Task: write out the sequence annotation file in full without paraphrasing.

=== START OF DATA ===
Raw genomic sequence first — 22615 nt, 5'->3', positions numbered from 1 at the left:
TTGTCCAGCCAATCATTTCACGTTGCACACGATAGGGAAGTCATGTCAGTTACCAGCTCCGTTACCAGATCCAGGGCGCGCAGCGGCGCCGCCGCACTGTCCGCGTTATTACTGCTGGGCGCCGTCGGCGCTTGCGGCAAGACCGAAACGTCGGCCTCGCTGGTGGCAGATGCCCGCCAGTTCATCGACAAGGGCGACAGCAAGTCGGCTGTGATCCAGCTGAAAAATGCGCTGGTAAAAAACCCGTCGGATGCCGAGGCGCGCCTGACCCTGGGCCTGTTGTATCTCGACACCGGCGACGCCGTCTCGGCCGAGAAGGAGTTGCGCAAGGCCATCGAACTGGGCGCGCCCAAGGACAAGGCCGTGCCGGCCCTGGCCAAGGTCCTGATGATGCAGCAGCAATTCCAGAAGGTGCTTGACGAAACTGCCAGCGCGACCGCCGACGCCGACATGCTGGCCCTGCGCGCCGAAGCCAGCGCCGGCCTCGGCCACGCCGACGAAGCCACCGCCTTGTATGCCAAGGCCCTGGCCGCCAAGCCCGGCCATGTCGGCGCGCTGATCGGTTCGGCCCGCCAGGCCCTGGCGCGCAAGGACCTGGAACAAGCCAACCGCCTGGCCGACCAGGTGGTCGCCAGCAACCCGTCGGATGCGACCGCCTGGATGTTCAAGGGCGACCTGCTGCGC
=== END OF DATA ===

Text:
Raw genomic sequence first — 22615 nt, 5'->3', positions numbered from 1 at the left:
TTGTCCAGCCAATCATTTCACGTTGCACACGATAGGGAAGTCATGTCAGTTACCAGCTCCGTTACCAGATCCAGGGCGCGCAGCGGCGCCGCCGCACTGTCCGCGTTATTACTGCTGGGCGCCGTCGGCGCTTGCGGCAAGACCGAAACGTCGGCCTCGCTGGTGGCAGATGCCCGCCAGTTCATCGACAAGGGCGACAGCAAGTCGGCTGTGATCCAGCTGAAAAATGCGCTGGTAAAAAACCCGTCGGATGCCGAGGCGCGCCTGACCCTGGGCCTGTTGTATCTCGACACCGGCGACGCCGTCTCGGCCGAGAAGGAGTTGCGCAAGGCCATCGAACTGGGCGCGCCCAAGGACAAGGCCGTGCCGGCCCTGGCCAAGGTCCTGATGATGCAGCAGCAATTCCAGAAGGTGCTTGACGAAACTGCCAGCGCGACCGCCGACGCCGACATGCTGGCCCTGCGCGCCGAAGCCAGCGCCGGCCTCGGCCACGCCGACGAAGCCACCGCCTTGTATGCCAAGGCCCTGGCCGCCAAGCCCGGCCATGTCGGCGCGCTGATCGGTTCGGCCCGCCAGGCCCTGGCGCGCAAGGACCTGGAACAAGCCAACCGCCTGGCCGACCAGGTGGTCGCCAGCAACCCGTCGGATGCGACCGCCTGGATGTTCAAGGGCGACCTGCTGCGC